In this pervasively digital age, is the traditional “paper” resume obsolete?
I started thinking about this question when I stumbled upon some articles introducing the “visual resume”. What is a “visual resume”, you may ask? Essentially, with the advent of user-friendly design software, free images, a creative approach and good ol’ Powerpoint, you can set up a visual representation of your resume – which may be more impactful in helping you stand out from among a plethora of other potential job candidates.
My initial reaction to this idea was one of wonder: “Wow! What a great idea! I’m done with boring paper resumes – this is the future!” But as I thought about it further, I also realised: contrary to common misconceptions that it’s “out with the old and in with the new” especially when it comes to digital media, digital media merely expands the channels for communications rather than replaces them (hrm… something to expand on in another post).
Still, the idea of visual resumes are quite compelling and this is the presentation that set me off on them:
Throughout the course of your life, you’ll probably end up view several thousand presentations. Whether it’s at work or even in a social setting (like church), you will encounter many, many attempts at visual communications. Some of it will be pretty good, much of it (unfortunately) continues to be pretty bad. So bad, in fact, that it actually detracts from what would otherwise be a great presentation.
This year, let’s kick off with a better attempt at giving better presentations with visual aids.
To start off, here’s a great summary of some of the best practices that I use in my presentations. From here, I’ll also encourage you to check out Slideshare.net (more about Slideshare soon).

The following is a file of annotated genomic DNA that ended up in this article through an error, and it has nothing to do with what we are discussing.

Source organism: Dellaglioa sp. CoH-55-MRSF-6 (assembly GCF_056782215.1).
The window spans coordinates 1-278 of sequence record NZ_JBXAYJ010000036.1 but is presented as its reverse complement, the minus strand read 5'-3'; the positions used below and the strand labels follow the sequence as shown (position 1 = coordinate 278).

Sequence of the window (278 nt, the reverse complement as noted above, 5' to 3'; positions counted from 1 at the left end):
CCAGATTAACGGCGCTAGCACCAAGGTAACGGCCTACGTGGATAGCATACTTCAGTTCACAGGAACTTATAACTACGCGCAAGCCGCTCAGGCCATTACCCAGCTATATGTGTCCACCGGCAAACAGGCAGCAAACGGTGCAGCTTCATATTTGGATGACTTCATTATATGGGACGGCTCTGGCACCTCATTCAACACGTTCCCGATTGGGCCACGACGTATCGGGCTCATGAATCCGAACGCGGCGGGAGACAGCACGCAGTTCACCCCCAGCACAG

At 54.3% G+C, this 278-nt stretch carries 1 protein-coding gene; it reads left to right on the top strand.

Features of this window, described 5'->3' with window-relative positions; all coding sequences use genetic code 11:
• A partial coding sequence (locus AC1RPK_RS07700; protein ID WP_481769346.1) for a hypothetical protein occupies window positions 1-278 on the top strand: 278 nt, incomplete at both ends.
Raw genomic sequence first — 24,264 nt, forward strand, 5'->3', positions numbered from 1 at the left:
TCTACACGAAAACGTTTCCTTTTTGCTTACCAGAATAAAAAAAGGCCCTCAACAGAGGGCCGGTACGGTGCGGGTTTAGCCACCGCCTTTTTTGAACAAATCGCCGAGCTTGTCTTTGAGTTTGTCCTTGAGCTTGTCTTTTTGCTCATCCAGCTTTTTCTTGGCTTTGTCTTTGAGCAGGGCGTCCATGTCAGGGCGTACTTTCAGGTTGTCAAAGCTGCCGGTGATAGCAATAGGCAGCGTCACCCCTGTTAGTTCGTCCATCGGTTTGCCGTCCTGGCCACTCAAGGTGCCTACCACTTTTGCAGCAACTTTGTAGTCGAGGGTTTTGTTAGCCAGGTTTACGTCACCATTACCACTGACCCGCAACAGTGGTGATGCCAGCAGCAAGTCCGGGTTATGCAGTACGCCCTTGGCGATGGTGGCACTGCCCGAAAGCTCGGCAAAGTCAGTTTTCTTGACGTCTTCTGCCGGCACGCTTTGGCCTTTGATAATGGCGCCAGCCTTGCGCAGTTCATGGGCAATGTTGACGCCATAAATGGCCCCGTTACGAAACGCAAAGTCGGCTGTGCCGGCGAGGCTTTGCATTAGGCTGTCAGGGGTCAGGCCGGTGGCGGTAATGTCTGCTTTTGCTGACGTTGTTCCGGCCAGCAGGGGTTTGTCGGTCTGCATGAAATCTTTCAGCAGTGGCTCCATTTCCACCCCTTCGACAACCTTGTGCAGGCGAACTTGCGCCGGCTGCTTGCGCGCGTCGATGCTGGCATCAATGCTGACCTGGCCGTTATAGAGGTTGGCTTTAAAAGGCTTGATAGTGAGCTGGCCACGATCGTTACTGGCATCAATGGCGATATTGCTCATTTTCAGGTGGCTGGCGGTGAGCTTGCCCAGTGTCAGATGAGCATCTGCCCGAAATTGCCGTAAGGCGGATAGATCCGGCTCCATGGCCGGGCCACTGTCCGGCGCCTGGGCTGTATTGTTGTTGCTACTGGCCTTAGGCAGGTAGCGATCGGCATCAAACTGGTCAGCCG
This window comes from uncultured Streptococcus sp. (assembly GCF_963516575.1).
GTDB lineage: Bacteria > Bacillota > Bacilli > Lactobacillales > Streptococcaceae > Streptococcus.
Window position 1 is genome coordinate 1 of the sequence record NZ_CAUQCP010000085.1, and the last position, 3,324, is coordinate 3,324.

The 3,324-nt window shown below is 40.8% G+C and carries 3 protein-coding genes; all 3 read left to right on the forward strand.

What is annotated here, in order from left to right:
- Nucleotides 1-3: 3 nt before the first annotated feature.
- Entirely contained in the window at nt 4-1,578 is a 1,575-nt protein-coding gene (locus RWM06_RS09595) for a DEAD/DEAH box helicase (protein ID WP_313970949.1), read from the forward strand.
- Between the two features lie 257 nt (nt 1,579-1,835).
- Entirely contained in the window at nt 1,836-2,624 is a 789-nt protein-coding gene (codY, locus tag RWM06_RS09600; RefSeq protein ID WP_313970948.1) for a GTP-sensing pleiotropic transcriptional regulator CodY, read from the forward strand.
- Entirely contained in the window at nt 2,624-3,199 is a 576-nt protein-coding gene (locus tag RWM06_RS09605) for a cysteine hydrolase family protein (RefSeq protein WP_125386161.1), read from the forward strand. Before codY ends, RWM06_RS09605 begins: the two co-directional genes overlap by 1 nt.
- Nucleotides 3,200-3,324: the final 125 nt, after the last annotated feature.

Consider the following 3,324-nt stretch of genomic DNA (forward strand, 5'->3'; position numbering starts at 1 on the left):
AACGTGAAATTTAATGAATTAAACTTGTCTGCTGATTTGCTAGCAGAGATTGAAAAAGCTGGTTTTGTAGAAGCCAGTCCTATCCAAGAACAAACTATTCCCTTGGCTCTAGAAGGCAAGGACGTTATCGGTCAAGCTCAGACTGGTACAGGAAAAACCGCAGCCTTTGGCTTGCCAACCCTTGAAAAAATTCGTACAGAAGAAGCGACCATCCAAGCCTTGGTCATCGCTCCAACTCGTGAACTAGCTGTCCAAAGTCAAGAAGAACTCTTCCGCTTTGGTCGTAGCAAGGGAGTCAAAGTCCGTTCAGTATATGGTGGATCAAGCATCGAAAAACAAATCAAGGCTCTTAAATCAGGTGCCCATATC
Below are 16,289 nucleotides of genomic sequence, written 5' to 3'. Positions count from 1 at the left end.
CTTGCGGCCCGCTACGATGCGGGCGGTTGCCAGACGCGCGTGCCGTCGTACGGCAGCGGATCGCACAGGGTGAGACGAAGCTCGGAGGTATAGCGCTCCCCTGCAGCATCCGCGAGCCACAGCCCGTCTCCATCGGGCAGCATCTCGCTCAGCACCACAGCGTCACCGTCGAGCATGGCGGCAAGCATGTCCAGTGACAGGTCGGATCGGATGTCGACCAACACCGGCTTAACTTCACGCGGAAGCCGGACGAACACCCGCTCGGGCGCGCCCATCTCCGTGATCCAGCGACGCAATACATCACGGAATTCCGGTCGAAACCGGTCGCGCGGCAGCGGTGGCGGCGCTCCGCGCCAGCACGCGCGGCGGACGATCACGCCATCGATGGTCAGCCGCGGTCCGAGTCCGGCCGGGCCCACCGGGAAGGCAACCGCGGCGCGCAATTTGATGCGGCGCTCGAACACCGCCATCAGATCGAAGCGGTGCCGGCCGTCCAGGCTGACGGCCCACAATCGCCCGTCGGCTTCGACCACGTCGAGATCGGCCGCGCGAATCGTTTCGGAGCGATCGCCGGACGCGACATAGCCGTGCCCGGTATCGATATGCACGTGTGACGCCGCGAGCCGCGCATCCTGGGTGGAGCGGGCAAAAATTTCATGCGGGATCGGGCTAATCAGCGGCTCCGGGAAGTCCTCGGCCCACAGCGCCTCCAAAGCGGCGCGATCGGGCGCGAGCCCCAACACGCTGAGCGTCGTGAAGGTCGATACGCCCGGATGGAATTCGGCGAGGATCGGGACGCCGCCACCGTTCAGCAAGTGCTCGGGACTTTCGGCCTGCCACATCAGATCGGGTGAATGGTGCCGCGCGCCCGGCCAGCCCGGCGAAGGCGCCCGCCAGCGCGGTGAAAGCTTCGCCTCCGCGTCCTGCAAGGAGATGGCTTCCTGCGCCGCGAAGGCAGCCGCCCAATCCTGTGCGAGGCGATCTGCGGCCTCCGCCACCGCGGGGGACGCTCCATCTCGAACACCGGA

Similar to Death By Powerpoint, this billboard above is a great example of what NOT to do when it comes to designing information that is intended for quick impact. The key message, which I thought was very well phrased, was lost amidst the jumble of text at the top and the bottom:
You have no more right to pollute with tobacco smoke the atmosphere which clean people have to breathe, than you have to spit in the water which they have to drink.
Here’s a great Slideshare presentation on how best to avoid Death by Powerpoint:
I would also highly recommend the work of Presentation Zen as a great place to learn better design for communications.
I was reading this rather hilarious (unintentionally so?) New York Times article about how the US Military is struggling with the use of Microsoft’s PowerPoint programme (“We Have Met the Enemy and He Is PowerPoint“) when I suddenly thought: The way some people use PowerPoint is exactly the way how some people do Marketing & Branding! My short take on it: STOP IT!
I’m sure you know what I’m talking about… you’ve seen the endless walls of text, countless bullet points, gaudy clip art and tacky special effects (whether slide transitions or sound effects). In the end, your key message(s) get lost… and all you have is an irritating presentation where people are more annoyed by your bells and whistles than impacted by what you had to share.
(Folks, it’s a presentation – you’re supposed to be communicating an insight, a life-changing truth, or just plain information – not plastering all your notes onto a slide then reading off it)
It’s kinda the same way how people do branding and marketing, don’t you think?
They fill up their communications (whether a TVC, press ad, online banner, brochure or social media site) with EVERYTHING. You’ve seen the walls of text, countless bullet points, gaudy clip art and tacky special effects (in this case, it’s usually production finishing effects). In the end, your key message(s) get lost… and all you have is an irritating piece of communication or a brand where people are more annoyed by the peripherals than impacted by the core message, product or brand.
Don’t be afraid to focus, focus, focus! That, to me, is the key to building influence and impact into your brand or marketing effort.
We Have Met the Enemy and He Is PowerPoint